For example the above code is equivalent to this:

r := mux.NewRouter()
r.HandleFunc("/", loggingMiddleware(handler))

Of course Use is not intended to be unnecessary and confusing, it is useful if you have many endpoints all with different handlers and all of them need a bunch of middleware to be applied to them.

Then code like this:

r.Handle("/foo", mw1(mw2(mw3(foohandler))))
r.Handle("/bar", mw1(mw2(mw3(barhandler))))
r.Handle("/baz", mw1(mw2(mw3(bazhandler))))
// ... hundreds more

Can be radically simplified:

r.Handle("/foo", foohandler)
r.Handle("/bar", barhandler)
r.Handle("/baz", bazhandler)
// ... hundreds more
r.Use(mw1, mw2, m3)
  • Focusing on #1 only, I'm trying to understand what makes something satisfies the requirements for ServerHTTP. http.Handle can only register functions that are http.HandlerFunc type, right? Wouldn't registering a function returning that type work? I'm trying to follow Mat Ryer's examples as closely as possible because I have many handler dependencies I want to pass as arguments to the handling function. – GhostRavenstorm Dec 20 '18 at 21:27
  • @GhostRavenstorm No, http.Handle takes a value of any type that implements the http.Handler interface, http.HandlerFunc is one of those types that implements that interface, but it's not the only one. So your "http.Handle can only register functions that are http.HandlerFunc type" statement is incorrect. – mkopriva Dec 20 '18 at 21:31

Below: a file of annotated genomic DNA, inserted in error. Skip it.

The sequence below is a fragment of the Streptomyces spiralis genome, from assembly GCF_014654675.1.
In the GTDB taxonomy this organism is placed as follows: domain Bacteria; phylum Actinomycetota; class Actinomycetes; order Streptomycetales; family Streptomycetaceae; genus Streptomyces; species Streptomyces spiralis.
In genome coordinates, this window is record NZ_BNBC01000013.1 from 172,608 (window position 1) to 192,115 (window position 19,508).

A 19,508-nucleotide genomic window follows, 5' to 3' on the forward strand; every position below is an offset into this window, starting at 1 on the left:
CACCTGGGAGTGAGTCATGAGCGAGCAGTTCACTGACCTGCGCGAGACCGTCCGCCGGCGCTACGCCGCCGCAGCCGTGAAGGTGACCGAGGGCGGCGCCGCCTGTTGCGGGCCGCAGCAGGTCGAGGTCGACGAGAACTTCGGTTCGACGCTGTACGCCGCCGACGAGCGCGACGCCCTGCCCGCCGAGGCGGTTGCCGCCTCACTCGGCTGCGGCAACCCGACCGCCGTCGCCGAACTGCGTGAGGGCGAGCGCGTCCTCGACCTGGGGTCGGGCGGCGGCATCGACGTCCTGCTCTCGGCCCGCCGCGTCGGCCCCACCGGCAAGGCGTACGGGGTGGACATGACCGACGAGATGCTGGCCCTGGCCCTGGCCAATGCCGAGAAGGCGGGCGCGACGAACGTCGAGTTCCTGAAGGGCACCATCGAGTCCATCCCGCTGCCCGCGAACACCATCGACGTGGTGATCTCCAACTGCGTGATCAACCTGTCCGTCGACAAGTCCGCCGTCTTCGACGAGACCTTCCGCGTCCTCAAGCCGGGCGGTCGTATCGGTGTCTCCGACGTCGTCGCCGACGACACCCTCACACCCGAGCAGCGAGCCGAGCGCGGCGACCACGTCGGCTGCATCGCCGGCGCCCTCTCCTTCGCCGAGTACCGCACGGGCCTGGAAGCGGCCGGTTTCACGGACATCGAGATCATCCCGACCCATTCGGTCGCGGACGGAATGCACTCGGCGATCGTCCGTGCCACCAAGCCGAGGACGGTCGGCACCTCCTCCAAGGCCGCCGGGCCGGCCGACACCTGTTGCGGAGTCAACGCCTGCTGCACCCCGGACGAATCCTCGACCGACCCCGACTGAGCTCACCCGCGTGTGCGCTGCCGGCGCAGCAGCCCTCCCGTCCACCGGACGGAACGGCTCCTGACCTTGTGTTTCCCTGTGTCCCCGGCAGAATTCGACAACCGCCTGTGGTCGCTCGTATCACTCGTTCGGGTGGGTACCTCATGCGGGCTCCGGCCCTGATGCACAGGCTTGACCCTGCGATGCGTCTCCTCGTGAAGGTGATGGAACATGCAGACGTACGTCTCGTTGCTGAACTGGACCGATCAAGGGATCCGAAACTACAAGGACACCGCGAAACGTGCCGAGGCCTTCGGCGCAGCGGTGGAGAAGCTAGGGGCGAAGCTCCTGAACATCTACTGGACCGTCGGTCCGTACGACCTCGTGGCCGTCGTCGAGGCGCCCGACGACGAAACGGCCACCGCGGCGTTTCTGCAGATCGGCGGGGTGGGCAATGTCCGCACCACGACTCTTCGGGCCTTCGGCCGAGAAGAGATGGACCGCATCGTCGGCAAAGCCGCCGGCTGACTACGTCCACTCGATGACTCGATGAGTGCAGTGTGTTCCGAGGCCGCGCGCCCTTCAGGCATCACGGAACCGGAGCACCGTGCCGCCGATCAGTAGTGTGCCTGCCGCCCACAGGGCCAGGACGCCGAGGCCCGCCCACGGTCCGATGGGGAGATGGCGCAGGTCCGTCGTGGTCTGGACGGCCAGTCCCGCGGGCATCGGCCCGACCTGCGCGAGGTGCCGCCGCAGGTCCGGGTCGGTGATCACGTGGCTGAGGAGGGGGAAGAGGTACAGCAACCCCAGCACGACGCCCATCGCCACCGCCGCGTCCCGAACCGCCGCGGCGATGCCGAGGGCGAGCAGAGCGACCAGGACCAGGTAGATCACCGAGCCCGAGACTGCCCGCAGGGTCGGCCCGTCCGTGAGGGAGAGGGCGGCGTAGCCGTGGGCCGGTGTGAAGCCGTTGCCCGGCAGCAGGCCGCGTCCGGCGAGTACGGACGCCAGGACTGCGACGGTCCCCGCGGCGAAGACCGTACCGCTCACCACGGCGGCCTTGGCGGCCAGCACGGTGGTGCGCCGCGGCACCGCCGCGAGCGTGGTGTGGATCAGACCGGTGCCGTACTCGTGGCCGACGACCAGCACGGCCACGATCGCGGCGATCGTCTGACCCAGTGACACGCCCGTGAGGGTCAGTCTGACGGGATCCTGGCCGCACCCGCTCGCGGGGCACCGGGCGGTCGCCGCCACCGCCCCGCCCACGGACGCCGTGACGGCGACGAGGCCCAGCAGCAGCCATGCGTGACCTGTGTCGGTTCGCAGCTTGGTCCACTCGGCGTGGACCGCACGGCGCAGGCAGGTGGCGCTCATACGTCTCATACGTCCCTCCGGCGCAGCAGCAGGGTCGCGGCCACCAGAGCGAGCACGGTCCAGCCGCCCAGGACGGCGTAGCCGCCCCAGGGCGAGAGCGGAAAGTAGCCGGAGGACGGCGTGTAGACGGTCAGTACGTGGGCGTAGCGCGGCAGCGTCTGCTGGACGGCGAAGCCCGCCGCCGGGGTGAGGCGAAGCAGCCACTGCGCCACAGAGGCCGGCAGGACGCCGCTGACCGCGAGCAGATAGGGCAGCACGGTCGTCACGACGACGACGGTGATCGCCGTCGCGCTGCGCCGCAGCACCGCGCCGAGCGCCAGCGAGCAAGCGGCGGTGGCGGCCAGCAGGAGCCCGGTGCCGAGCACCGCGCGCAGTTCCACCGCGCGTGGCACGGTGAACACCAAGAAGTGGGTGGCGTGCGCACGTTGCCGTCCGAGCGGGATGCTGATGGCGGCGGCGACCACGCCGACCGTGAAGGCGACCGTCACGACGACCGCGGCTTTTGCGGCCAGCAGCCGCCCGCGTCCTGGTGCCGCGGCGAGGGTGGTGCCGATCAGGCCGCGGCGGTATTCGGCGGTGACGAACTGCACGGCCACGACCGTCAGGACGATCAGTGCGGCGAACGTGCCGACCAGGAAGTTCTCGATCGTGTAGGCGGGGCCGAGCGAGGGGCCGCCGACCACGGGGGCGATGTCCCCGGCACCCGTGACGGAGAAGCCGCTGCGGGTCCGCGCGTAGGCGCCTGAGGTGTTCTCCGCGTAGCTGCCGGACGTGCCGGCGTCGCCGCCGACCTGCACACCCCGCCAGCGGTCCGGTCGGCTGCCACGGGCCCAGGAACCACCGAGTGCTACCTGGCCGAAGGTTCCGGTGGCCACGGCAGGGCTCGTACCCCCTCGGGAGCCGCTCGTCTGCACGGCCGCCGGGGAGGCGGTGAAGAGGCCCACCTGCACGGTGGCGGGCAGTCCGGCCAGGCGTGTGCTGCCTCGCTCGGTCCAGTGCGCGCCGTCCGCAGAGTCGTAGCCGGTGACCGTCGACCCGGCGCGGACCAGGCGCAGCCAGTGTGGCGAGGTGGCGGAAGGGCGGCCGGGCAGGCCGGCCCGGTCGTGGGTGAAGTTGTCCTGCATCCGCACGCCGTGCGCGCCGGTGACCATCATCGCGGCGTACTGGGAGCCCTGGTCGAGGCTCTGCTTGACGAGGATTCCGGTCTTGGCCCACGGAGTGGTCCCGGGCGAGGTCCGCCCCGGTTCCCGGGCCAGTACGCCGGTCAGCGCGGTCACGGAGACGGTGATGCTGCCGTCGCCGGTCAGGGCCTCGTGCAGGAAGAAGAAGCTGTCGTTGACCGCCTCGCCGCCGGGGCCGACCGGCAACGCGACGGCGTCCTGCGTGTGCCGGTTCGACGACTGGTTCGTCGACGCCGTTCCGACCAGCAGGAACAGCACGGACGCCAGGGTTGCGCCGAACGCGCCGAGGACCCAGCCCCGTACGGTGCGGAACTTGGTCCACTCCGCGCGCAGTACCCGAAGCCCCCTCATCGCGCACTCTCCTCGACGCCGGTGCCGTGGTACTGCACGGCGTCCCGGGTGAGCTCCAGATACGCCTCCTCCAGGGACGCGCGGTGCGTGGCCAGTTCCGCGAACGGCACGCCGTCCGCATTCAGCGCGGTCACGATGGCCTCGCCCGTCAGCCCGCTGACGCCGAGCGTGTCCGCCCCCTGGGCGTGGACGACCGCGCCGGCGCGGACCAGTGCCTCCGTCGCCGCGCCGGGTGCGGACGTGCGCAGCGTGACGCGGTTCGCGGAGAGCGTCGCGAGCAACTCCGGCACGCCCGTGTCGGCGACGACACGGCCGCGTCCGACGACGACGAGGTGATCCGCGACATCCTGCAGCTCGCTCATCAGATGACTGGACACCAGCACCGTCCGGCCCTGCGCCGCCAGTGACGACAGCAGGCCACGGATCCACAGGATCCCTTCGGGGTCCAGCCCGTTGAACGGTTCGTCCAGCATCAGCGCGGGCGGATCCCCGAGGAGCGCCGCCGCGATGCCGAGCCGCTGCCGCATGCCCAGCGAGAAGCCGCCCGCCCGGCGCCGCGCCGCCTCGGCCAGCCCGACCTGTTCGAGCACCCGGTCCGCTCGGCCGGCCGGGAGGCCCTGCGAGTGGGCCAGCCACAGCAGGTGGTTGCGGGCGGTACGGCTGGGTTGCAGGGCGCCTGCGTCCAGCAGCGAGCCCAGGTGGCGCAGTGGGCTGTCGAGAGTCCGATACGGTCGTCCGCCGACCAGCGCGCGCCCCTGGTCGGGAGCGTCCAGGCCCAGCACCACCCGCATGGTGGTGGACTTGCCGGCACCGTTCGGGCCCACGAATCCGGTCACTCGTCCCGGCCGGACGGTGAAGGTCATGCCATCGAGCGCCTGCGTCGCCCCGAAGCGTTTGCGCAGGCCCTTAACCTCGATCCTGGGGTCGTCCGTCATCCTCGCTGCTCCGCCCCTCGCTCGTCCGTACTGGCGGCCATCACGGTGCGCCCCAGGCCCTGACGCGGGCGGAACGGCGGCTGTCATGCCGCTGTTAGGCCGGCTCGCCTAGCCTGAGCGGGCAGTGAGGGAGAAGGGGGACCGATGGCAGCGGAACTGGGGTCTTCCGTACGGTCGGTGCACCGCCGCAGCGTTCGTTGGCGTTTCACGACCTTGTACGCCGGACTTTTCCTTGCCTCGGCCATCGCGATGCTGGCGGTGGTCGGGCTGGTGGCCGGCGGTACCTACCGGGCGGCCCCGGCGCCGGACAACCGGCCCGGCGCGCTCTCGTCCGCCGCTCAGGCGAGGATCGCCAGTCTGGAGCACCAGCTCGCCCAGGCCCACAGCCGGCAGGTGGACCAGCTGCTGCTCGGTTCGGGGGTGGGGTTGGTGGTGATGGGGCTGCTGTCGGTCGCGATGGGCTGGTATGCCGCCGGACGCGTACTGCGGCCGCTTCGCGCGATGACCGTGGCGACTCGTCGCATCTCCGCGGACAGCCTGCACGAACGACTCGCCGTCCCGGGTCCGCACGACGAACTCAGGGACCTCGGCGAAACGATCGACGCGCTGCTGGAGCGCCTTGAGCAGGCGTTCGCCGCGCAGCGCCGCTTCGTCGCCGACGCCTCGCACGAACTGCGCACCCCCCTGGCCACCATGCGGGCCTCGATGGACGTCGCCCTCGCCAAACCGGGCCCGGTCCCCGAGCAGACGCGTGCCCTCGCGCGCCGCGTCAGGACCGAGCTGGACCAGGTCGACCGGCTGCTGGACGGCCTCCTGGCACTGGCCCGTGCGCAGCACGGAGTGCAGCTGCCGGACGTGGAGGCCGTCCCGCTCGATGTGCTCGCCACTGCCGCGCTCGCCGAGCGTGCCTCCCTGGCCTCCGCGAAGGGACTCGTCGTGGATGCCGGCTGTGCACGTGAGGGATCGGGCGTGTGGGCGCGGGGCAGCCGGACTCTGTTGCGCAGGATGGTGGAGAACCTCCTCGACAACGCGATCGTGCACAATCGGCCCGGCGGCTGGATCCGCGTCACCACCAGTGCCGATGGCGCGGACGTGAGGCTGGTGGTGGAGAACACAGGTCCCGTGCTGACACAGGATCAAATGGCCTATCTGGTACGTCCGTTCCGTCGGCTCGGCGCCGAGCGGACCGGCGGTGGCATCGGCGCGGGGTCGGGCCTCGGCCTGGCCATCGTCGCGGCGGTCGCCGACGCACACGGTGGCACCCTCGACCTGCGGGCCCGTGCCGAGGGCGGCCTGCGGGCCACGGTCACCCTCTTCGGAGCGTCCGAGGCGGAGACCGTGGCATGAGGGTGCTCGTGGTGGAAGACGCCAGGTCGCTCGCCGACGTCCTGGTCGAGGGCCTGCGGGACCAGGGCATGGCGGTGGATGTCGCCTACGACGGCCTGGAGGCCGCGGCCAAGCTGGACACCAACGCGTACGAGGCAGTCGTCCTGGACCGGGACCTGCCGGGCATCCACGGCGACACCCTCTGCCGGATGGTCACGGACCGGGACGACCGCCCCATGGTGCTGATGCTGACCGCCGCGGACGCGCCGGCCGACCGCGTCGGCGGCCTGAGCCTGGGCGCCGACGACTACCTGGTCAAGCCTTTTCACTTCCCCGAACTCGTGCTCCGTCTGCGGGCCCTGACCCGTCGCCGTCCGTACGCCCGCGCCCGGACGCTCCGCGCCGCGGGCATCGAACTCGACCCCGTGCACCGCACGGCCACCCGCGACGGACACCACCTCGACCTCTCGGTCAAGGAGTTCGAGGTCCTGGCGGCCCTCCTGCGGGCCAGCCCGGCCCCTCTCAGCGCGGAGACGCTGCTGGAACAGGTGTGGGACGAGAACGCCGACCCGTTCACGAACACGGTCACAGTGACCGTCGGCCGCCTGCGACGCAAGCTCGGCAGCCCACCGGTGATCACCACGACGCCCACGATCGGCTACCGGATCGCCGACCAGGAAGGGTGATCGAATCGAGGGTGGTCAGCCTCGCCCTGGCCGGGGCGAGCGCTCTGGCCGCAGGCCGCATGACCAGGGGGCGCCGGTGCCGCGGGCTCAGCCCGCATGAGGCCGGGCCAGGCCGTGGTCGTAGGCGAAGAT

• Okay, I understand that more clearly. I tried having a handlerfunc return a handlerfunc, but I still get type errors. The function being passed in HandleFunc seem to must match the signature of ServerHTTP(w http.ResponseWriter, r *http.Request) exactly or it causes problems. In that case, I don't understand how this post is using valid code. There seesm to be some entry point to these examples not being shown that I'm missing to get these to work. – GhostRavenstorm Dec 20 '18 at 21:42
  • 1
    @GhostRavenstorm: "Wouldn't registering a function returning that type work?" again, no. If the function F takes an argument of type T then you have to pass in a value of type T there's nothing else you can pass in; it is not enough to just pass a function that returns T. Whatever you've read in Mat Ryer's article you clearly misunderstood so I suggest you re-read it, a couple times. And just to be clear I'm not trying to insult you, I had to read countless articles till I was able to wrap my head around interfaces. – mkopriva Dec 20 '18 at 21:43
  • @GhostRavenstorm you are correct here, http.HandleFunc takes in a function of type http.HandlerFunc. Note that http.HandleFunc is not the same as http.Hanlde. – mkopriva Dec 20 '18 at 21:46
4

From gorilla mux doc file: